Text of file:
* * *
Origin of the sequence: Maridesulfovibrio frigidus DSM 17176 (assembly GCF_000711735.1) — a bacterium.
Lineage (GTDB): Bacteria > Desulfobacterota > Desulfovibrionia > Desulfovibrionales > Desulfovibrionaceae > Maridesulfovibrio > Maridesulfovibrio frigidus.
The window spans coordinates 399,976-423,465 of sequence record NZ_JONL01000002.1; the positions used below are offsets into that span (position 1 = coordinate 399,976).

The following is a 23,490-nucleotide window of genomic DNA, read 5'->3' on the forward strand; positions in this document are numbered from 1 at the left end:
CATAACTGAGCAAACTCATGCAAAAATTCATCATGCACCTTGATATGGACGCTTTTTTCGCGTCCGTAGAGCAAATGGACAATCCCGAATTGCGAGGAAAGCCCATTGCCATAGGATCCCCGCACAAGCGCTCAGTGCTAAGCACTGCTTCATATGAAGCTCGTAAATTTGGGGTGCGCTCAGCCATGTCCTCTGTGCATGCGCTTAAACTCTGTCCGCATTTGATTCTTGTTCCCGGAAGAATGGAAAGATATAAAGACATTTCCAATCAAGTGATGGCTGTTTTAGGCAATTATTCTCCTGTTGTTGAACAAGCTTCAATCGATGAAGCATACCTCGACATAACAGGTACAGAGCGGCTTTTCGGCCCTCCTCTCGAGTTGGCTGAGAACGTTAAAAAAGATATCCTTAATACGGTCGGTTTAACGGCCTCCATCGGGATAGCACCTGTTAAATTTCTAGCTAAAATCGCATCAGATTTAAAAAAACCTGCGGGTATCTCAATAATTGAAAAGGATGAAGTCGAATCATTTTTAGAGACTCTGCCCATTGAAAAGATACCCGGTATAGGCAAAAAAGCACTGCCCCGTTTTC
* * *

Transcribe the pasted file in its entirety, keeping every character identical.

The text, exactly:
Origin of the sequence: Maridesulfovibrio frigidus DSM 17176 (assembly GCF_000711735.1) — a bacterium.
Lineage (GTDB): Bacteria > Desulfobacterota > Desulfovibrionia > Desulfovibrionales > Desulfovibrionaceae > Maridesulfovibrio > Maridesulfovibrio frigidus.
The window spans coordinates 399,976-423,465 of sequence record NZ_JONL01000002.1; the positions used below are offsets into that span (position 1 = coordinate 399,976).

The following is a 23,490-nucleotide window of genomic DNA, read 5'->3' on the forward strand; positions in this document are numbered from 1 at the left end:
CATAACTGAGCAAACTCATGCAAAAATTCATCATGCACCTTGATATGGACGCTTTTTTCGCGTCCGTAGAGCAAATGGACAATCCCGAATTGCGAGGAAAGCCCATTGCCATAGGATCCCCGCACAAGCGCTCAGTGCTAAGCACTGCTTCATATGAAGCTCGTAAATTTGGGGTGCGCTCAGCCATGTCCTCTGTGCATGCGCTTAAACTCTGTCCGCATTTGATTCTTGTTCCCGGAAGAATGGAAAGATATAAAGACATTTCCAATCAAGTGATGGCTGTTTTAGGCAATTATTCTCCTGTTGTTGAACAAGCTTCAATCGATGAAGCATACCTCGACATAACAGGTACAGAGCGGCTTTTCGGCCCTCCTCTCGAGTTGGCTGAGAACGTTAAAAAAGATATCCTTAATACGGTCGGTTTAACGGCCTCCATCGGGATAGCACCTGTTAAATTTCTAGCTAAAATCGCATCAGATTTAAAAAAACCTGCGGGTATCTCAATAATTGAAAAGGATGAAGTCGAATCATTTTTAGAGACTCTGCCCATTGAAAAGATACCCGGTATAGGCAAAAAAGCACTGCCCCGTTTTC